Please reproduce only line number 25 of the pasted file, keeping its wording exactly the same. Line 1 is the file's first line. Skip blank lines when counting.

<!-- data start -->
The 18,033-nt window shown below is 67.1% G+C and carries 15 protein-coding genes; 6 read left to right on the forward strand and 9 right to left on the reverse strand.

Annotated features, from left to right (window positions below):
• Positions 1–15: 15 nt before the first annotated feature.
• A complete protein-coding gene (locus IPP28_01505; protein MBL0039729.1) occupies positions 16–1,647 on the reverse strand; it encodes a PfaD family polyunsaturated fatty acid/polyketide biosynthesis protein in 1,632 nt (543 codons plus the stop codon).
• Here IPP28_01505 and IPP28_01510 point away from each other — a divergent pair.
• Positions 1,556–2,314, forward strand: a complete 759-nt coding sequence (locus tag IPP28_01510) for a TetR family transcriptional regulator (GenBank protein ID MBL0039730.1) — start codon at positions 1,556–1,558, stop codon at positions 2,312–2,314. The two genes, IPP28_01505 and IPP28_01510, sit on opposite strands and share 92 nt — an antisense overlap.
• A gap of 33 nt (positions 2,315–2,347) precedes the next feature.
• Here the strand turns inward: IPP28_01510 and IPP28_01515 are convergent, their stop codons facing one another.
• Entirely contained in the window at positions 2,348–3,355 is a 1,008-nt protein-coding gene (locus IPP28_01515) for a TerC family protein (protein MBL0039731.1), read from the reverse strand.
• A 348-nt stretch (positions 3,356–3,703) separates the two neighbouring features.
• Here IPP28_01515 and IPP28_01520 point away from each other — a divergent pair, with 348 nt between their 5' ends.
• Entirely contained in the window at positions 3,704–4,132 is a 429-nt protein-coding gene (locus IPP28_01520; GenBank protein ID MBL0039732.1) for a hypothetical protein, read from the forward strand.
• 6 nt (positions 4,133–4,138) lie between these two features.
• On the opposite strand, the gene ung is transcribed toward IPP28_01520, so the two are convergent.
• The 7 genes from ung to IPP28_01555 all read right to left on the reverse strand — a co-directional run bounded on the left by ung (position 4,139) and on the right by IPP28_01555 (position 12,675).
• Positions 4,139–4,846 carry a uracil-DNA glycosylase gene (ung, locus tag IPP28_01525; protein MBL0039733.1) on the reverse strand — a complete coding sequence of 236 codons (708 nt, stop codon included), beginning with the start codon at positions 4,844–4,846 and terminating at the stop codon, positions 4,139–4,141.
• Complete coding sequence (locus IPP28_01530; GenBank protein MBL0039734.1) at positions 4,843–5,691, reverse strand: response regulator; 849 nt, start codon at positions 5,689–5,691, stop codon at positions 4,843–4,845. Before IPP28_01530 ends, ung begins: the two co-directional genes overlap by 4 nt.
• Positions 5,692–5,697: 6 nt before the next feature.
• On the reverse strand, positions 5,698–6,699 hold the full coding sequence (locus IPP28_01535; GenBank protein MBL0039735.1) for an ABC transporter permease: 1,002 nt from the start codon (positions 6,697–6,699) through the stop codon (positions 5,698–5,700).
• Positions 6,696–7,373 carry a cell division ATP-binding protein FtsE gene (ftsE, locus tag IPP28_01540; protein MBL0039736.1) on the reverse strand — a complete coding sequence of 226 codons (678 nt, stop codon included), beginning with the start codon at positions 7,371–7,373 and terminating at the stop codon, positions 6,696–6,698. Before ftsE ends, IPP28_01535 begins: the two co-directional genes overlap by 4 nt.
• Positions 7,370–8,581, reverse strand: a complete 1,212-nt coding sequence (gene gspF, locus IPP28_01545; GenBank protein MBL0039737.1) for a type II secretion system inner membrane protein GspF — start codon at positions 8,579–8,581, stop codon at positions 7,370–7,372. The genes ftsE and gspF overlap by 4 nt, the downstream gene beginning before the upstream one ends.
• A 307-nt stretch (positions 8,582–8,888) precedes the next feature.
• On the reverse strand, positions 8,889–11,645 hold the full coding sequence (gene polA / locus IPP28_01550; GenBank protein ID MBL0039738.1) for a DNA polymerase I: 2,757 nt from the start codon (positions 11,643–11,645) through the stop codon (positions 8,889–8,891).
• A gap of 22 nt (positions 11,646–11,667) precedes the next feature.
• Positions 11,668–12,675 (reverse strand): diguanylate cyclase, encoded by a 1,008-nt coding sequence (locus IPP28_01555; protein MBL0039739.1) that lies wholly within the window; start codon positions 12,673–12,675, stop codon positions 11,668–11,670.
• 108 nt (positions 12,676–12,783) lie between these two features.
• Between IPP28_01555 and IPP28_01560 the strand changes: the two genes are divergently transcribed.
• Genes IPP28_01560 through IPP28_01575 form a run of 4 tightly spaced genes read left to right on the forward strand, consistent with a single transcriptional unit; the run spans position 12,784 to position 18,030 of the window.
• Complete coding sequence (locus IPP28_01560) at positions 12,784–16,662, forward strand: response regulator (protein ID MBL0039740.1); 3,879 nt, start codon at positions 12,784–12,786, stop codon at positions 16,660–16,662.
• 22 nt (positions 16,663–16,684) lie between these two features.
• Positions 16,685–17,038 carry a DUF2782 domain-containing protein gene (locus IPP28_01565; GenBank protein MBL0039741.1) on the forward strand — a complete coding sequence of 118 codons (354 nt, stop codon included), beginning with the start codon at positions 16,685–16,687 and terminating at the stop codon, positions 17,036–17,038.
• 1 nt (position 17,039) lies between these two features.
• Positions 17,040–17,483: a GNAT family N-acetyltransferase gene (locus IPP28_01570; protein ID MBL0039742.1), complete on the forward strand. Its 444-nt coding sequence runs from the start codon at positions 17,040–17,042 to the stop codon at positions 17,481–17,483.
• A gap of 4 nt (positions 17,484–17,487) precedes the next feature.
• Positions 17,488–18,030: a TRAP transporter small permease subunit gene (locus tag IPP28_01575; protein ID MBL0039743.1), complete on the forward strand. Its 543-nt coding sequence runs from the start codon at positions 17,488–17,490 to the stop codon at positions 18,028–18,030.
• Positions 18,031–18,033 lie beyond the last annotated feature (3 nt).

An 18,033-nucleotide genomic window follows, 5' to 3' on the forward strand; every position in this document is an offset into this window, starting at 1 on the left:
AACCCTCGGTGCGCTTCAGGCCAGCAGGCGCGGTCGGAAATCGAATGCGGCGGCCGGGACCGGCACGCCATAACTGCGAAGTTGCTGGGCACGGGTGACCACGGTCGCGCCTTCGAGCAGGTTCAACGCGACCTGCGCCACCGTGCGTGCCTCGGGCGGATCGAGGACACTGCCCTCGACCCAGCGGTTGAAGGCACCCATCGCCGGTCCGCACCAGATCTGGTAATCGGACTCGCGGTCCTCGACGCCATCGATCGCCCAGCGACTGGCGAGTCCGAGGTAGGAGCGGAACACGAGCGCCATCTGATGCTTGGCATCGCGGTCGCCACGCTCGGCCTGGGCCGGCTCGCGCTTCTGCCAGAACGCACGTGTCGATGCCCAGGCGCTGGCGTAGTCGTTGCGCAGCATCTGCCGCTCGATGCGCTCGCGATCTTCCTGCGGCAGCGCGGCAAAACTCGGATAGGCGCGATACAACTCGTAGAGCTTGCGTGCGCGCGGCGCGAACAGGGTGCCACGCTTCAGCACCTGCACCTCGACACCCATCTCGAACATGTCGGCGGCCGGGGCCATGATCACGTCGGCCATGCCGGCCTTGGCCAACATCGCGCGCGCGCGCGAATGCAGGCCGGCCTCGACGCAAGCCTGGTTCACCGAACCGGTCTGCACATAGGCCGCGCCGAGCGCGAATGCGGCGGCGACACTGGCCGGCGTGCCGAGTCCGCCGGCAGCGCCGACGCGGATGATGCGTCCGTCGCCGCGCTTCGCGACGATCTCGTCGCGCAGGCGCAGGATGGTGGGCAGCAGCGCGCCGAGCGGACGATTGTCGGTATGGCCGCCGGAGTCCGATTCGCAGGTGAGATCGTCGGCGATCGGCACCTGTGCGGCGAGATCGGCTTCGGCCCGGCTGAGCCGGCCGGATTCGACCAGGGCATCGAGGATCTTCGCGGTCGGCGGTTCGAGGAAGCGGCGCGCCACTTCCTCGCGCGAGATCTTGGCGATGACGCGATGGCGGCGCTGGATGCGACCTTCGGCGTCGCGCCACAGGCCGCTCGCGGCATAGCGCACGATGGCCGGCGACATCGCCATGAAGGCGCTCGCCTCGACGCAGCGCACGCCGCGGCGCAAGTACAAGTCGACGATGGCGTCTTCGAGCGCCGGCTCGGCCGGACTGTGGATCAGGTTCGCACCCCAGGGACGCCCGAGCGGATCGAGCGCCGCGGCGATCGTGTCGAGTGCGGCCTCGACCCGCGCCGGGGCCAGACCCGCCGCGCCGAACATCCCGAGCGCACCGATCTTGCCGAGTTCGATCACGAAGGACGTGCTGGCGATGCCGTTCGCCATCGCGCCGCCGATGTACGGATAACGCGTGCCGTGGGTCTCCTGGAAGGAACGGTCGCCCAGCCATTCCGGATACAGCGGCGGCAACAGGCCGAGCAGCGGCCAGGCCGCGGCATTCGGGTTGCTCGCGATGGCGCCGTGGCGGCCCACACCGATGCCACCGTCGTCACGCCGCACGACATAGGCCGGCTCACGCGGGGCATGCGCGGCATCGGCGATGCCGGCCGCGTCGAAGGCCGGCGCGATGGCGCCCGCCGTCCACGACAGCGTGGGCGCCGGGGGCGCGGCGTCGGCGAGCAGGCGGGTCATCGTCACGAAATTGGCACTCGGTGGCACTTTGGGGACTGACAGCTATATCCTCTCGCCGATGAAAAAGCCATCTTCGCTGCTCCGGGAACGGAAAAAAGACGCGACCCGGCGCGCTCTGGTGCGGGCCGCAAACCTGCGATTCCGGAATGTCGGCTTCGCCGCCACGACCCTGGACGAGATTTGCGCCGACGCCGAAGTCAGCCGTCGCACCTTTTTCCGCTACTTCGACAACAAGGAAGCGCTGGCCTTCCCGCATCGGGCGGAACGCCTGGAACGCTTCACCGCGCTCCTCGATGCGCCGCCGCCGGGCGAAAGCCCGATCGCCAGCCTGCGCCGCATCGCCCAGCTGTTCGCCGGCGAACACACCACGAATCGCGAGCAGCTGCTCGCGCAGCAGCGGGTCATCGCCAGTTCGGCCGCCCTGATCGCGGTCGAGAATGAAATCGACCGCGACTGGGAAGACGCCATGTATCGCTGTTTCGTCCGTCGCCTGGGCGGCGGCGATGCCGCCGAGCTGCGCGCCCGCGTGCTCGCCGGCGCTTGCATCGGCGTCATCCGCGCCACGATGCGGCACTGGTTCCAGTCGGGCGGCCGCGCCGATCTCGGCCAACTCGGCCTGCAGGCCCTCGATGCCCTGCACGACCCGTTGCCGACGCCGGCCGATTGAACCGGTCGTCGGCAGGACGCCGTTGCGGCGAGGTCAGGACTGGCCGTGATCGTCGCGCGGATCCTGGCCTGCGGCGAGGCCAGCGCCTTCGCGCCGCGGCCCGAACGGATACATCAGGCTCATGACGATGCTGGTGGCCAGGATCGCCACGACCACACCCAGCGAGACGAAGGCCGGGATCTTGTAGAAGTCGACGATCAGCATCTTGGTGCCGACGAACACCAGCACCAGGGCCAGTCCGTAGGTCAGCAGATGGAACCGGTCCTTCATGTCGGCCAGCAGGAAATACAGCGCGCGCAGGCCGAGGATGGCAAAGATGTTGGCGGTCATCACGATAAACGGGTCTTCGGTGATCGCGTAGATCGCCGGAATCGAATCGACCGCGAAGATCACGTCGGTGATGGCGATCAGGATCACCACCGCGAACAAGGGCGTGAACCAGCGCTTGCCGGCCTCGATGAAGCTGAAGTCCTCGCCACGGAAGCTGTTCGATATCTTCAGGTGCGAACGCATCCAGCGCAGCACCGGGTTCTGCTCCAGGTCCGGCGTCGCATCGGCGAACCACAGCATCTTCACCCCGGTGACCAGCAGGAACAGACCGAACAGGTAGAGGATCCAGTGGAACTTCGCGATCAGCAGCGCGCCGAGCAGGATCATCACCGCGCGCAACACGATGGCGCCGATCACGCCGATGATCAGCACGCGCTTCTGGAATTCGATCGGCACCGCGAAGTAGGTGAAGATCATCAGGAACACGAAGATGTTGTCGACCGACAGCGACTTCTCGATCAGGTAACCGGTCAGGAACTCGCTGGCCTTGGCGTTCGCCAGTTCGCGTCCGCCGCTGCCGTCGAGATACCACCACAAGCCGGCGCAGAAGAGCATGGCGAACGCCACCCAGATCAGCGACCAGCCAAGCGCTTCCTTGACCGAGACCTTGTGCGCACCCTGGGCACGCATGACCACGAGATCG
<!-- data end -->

• Positions 11,668–12,675 (reverse strand): diguanylate cyclase, encoded by a 1,008-nt coding sequence (locus IPP28_01555; protein MBL0039739.1) that lies wholly within the window; start codon positions 12,673–12,675, stop codon positions 11,668–11,670.